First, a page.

Refugees and migrants try to reach Greece's border with the Former Yugoslav Republic of Macedonia, near the northern Greek village of Idomeni, on Tuesday.
More than 12,000 refugees and migrants found themselves trapped in Greece on Tuesday as Athens took diplomatic action to counter the border restrictions to its north that are causing the buildup.
The Greek government issued a demarche to Austria over its decision to limit the number of asylum seekers it will accept, as well as the number of migrants that can pass through its territory in transit.
Vienna is also hosting a conference on Wednesday to discuss the refugee crisis. A number of Western Balkan countries will attend but Greece had not been invited, prompting Athens to accuse the Central European country of making a “unilateral” move.
“The exclusion of our country at this meeting is seen as a non-friendly act since it gives the impression that some, in our absence, are expediting decisions which directly concern us,” said Foreign Minister Nikos Kotzias.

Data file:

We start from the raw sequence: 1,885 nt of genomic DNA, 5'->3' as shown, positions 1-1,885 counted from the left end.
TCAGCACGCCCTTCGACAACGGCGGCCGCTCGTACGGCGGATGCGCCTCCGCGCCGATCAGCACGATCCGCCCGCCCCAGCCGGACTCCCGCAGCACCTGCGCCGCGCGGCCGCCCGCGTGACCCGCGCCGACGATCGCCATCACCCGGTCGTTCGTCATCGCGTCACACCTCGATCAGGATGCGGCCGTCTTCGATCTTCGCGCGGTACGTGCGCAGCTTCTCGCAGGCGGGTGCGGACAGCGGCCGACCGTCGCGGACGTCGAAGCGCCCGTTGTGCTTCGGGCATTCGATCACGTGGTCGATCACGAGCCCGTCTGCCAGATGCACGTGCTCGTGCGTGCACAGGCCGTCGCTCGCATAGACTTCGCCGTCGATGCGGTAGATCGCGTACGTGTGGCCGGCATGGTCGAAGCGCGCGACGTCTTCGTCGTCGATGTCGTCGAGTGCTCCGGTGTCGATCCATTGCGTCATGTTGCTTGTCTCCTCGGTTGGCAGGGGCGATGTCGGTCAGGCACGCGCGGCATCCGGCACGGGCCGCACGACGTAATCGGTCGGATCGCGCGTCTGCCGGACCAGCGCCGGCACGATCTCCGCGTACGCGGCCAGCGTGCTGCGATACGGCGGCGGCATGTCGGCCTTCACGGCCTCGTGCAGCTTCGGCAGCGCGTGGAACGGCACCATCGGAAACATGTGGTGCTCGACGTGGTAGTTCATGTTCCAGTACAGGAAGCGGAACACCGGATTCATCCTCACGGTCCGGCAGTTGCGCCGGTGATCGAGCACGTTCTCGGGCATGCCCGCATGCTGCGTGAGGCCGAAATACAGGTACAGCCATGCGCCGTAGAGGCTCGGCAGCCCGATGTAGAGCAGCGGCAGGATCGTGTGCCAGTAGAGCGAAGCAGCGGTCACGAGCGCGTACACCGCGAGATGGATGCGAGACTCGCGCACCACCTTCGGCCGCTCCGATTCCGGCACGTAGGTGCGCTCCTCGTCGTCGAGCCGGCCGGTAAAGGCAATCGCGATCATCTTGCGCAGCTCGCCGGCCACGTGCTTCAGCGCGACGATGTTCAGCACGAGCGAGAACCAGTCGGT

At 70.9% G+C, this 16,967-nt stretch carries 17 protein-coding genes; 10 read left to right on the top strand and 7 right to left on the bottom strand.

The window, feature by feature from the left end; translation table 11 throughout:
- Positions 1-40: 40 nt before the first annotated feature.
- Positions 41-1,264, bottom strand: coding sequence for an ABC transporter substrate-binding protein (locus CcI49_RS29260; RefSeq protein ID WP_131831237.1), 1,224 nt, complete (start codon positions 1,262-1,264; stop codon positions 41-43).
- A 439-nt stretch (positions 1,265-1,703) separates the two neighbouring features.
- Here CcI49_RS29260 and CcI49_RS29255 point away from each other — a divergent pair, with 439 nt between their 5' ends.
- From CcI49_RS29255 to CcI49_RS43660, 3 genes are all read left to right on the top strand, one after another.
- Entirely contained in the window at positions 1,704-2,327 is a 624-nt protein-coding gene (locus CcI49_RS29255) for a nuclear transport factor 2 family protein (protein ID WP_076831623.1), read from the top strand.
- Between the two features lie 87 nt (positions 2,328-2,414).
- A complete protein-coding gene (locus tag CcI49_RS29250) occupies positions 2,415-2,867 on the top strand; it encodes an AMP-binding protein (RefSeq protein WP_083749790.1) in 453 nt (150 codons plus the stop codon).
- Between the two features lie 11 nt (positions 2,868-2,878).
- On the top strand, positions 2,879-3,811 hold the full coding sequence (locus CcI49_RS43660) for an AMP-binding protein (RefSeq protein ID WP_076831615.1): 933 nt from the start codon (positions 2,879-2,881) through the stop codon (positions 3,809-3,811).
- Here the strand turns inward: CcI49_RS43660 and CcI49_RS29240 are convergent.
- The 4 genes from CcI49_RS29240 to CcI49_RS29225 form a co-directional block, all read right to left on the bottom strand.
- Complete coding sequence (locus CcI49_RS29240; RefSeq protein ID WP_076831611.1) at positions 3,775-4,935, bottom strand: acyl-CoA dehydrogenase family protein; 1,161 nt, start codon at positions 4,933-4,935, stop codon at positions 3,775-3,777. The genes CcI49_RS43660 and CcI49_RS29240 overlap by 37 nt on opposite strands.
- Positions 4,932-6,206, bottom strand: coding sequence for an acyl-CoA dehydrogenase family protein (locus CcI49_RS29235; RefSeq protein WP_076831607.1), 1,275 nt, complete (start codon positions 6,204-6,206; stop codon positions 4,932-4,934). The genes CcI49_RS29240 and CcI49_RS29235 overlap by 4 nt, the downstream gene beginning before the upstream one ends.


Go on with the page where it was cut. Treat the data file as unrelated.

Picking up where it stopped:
Prime Minister Alexis Tsipras also called his Dutch counterpart Mark Rutte to discuss Athens’s grievances as the Netherlands currently holds the six-month rotating EU presidency. Athens feels that there was an agreement at last week’s leaders’ summit in Brussels that none of the Union’s members should take any unilateral actions concerning refugees until the planned meeting with Turkey takes place on March 6.
The limitations put in place by Austria have had a knock-on effect along the rest of the so-called Balkan Route for migrants, particularly on Greece’s border with the Former Yugoslav Republic of Macedonia (FYROM), where only a few dozen people were allowed to cross on Tuesday.
FYROM border guards refused to allow Afghans to cross, leading to the Greek government hiring 21 coaches to transport the migrants back to Athens, where some were taken to the former Olympic Games site at Elliniko and others to the transit center at Schisto. Last night there was a total of around 2,500 people at the two sites.
The rise in the number of arrivals also means there is a greater number of refugees and migrants on the Greek islands. Almost 1,400 people were rescued by the coast guard on Lesvos, some 1,200 people were at the hot spot on Chios and more than 1,300 had arrived on passengers ferries at Piraeus.